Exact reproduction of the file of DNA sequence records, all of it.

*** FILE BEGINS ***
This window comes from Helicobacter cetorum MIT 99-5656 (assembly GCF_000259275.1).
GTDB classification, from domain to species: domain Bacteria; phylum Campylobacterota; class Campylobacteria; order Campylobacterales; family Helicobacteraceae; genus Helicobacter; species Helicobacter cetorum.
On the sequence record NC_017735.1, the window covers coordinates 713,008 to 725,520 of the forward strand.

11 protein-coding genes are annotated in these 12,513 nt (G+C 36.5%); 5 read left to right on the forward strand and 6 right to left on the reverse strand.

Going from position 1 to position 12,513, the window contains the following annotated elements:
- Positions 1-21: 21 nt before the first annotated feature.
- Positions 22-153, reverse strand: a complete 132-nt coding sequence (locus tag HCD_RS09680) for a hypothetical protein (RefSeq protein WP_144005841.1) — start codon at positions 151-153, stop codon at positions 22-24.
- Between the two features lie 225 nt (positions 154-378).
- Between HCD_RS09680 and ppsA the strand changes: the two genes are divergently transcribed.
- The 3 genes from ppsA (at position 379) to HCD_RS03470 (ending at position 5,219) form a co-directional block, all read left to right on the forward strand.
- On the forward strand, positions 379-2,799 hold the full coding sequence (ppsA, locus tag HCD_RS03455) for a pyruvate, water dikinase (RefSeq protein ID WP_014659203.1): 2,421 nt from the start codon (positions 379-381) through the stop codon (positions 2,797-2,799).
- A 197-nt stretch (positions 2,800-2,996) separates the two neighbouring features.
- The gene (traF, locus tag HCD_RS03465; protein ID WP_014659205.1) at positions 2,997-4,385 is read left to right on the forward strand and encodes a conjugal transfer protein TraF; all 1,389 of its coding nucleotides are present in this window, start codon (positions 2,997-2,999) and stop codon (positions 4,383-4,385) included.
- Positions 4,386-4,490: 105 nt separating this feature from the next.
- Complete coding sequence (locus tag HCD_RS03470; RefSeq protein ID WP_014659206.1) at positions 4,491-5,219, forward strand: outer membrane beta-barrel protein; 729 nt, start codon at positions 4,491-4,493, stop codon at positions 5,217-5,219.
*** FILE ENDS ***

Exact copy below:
This window comes from Helicobacter cetorum MIT 99-5656 (assembly GCF_000259275.1).
GTDB classification, from domain to species: domain Bacteria; phylum Campylobacterota; class Campylobacteria; order Campylobacterales; family Helicobacteraceae; genus Helicobacter; species Helicobacter cetorum.
On the sequence record NC_017735.1, the window covers coordinates 713,008 to 725,520 of the forward strand.

11 protein-coding genes are annotated in these 12,513 nt (G+C 36.5%); 5 read left to right on the forward strand and 6 right to left on the reverse strand.

Going from position 1 to position 12,513, the window contains the following annotated elements:
- Positions 1-21: 21 nt before the first annotated feature.
- Positions 22-153, reverse strand: a complete 132-nt coding sequence (locus tag HCD_RS09680) for a hypothetical protein (RefSeq protein WP_144005841.1) — start codon at positions 151-153, stop codon at positions 22-24.
- Between the two features lie 225 nt (positions 154-378).
- Between HCD_RS09680 and ppsA the strand changes: the two genes are divergently transcribed.
- The 3 genes from ppsA (at position 379) to HCD_RS03470 (ending at position 5,219) form a co-directional block, all read left to right on the forward strand.
- On the forward strand, positions 379-2,799 hold the full coding sequence (ppsA, locus tag HCD_RS03455) for a pyruvate, water dikinase (RefSeq protein ID WP_014659203.1): 2,421 nt from the start codon (positions 379-381) through the stop codon (positions 2,797-2,799).
- A 197-nt stretch (positions 2,800-2,996) separates the two neighbouring features.
- The gene (traF, locus tag HCD_RS03465; protein ID WP_014659205.1) at positions 2,997-4,385 is read left to right on the forward strand and encodes a conjugal transfer protein TraF; all 1,389 of its coding nucleotides are present in this window, start codon (positions 2,997-2,999) and stop codon (positions 4,383-4,385) included.
- Positions 4,386-4,490: 105 nt separating this feature from the next.
- Complete coding sequence (locus tag HCD_RS03470; RefSeq protein ID WP_014659206.1) at positions 4,491-5,219, forward strand: outer membrane beta-barrel protein; 729 nt, start codon at positions 4,491-4,493, stop codon at positions 5,217-5,219.